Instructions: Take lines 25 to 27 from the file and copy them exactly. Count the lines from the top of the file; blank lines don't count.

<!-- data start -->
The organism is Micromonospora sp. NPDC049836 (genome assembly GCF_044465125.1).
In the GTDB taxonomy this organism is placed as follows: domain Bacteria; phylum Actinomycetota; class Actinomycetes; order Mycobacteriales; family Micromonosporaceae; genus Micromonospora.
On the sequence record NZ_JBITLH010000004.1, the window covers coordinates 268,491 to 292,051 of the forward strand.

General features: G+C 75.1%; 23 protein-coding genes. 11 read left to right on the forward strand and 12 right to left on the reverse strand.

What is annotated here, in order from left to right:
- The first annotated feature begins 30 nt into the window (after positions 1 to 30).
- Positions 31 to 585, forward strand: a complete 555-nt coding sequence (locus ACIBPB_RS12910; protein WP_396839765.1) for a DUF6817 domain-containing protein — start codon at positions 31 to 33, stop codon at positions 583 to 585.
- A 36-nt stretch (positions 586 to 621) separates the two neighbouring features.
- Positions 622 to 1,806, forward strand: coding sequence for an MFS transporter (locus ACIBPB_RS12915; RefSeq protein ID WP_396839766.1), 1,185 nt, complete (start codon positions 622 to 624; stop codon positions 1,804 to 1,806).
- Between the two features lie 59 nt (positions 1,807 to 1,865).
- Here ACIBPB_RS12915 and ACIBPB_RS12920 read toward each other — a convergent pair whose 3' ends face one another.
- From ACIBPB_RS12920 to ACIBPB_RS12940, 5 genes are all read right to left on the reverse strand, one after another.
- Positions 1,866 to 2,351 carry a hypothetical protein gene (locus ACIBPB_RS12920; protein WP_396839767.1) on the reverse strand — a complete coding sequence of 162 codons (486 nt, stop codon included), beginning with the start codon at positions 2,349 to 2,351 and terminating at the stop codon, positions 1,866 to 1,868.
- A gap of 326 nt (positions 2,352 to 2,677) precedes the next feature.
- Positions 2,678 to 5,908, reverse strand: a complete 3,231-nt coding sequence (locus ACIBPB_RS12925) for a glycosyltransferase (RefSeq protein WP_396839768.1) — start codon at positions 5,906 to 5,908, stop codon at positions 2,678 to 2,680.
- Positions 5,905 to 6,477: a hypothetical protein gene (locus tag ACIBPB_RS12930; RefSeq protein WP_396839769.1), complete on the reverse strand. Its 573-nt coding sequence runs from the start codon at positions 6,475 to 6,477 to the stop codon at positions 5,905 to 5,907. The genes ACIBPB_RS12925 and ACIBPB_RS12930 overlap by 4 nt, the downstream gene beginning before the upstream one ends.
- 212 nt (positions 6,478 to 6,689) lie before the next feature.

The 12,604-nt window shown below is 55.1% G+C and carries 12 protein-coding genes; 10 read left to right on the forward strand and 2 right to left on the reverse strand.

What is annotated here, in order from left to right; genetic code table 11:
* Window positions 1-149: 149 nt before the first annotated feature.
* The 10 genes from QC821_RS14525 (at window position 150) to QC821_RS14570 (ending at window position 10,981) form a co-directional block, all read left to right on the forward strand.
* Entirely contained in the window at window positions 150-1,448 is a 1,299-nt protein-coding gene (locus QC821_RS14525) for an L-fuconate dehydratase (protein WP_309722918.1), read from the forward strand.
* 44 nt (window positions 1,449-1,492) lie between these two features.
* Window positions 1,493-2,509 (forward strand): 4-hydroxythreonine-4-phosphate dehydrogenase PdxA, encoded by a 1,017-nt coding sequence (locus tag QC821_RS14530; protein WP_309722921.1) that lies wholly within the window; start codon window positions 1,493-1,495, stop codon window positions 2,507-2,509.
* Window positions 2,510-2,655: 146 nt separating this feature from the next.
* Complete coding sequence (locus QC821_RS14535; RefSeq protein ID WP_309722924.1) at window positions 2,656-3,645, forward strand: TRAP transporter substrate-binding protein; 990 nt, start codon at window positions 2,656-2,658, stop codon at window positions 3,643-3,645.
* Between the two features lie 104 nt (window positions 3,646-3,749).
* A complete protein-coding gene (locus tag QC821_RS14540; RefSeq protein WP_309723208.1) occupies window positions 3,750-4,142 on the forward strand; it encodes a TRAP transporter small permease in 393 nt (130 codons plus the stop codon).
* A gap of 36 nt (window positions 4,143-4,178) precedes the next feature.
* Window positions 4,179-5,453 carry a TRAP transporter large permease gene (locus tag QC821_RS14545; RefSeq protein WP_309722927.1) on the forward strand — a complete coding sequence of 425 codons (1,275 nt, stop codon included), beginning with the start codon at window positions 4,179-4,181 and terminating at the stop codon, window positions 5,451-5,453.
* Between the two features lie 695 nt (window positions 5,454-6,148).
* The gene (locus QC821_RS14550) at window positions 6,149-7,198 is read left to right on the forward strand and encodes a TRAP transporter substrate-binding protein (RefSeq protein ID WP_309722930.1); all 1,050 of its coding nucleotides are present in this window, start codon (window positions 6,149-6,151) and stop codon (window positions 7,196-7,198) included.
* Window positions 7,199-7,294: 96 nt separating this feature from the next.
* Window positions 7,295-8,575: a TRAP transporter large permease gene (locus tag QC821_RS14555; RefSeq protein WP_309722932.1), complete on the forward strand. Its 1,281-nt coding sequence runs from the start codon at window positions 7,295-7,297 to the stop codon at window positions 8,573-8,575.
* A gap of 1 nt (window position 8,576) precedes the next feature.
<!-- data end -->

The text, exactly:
* Window positions 2,510-2,655: 146 nt separating this feature from the next.
* Complete coding sequence (locus QC821_RS14535; RefSeq protein ID WP_309722924.1) at window positions 2,656-3,645, forward strand: TRAP transporter substrate-binding protein; 990 nt, start codon at window positions 2,656-2,658, stop codon at window positions 3,643-3,645.
* Between the two features lie 104 nt (window positions 3,646-3,749).